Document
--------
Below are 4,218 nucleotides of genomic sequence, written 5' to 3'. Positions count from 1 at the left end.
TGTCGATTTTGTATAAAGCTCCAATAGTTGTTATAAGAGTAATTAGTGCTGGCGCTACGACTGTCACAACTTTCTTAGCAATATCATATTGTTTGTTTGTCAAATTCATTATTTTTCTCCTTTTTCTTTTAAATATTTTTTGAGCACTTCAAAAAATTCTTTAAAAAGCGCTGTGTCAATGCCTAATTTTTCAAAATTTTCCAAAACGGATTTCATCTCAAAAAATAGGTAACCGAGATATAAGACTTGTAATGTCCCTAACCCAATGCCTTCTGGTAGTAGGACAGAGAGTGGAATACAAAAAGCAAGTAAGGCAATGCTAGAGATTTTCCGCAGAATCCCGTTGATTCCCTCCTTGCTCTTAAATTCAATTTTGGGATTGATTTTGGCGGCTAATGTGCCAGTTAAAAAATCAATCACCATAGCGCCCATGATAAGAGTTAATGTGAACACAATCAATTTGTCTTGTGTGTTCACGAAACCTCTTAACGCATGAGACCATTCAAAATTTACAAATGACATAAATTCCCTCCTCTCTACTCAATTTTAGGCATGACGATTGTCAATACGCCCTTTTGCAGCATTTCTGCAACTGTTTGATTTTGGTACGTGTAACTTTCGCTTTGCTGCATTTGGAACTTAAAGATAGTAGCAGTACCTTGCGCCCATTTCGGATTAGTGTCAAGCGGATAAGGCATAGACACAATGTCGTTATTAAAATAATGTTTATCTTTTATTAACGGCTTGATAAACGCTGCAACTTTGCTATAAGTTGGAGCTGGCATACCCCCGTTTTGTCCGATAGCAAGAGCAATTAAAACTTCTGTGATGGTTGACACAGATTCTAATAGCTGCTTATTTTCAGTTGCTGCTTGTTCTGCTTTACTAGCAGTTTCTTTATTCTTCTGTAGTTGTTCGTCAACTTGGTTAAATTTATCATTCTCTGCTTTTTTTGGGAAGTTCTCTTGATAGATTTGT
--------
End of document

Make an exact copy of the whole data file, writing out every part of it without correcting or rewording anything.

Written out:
Below are 4,218 nucleotides of genomic sequence, written 5' to 3'. Positions count from 1 at the left end.
TGTCGATTTTGTATAAAGCTCCAATAGTTGTTATAAGAGTAATTAGTGCTGGCGCTACGACTGTCACAACTTTCTTAGCAATATCATATTGTTTGTTTGTCAAATTCATTATTTTTCTCCTTTTTCTTTTAAATATTTTTTGAGCACTTCAAAAAATTCTTTAAAAAGCGCTGTGTCAATGCCTAATTTTTCAAAATTTTCCAAAACGGATTTCATCTCAAAAAATAGGTAACCGAGATATAAGACTTGTAATGTCCCTAACCCAATGCCTTCTGGTAGTAGGACAGAGAGTGGAATACAAAAAGCAAGTAAGGCAATGCTAGAGATTTTCCGCAGAATCCCGTTGATTCCCTCCTTGCTCTTAAATTCAATTTTGGGATTGATTTTGGCGGCTAATGTGCCAGTTAAAAAATCAATCACCATAGCGCCCATGATAAGAGTTAATGTGAACACAATCAATTTGTCTTGTGTGTTCACGAAACCTCTTAACGCATGAGACCATTCAAAATTTACAAATGACATAAATTCCCTCCTCTCTACTCAATTTTAGGCATGACGATTGTCAATACGCCCTTTTGCAGCATTTCTGCAACTGTTTGATTTTGGTACGTGTAACTTTCGCTTTGCTGCATTTGGAACTTAAAGATAGTAGCAGTACCTTGCGCCCATTTCGGATTAGTGTCAAGCGGATAAGGCATAGACACAATGTCGTTATTAAAATAATGTTTATCTTTTATTAACGGCTTGATAAACGCTGCAACTTTGCTATAAGTTGGAGCTGGCATACCCCCGTTTTGTCCGATAGCAAGAGCAATTAAAACTTCTGTGATGGTTGACACAGATTCTAATAGCTGCTTATTTTCAGTTGCTGCTTGTTCTGCTTTACTAGCAGTTTCTTTATTCTTCTGTAGTTGTTCGTCAACTTGGTTAAATTTATCATTCTCTGCTTTTTTTGGGAAGTTCTCTTGATAGATTTGT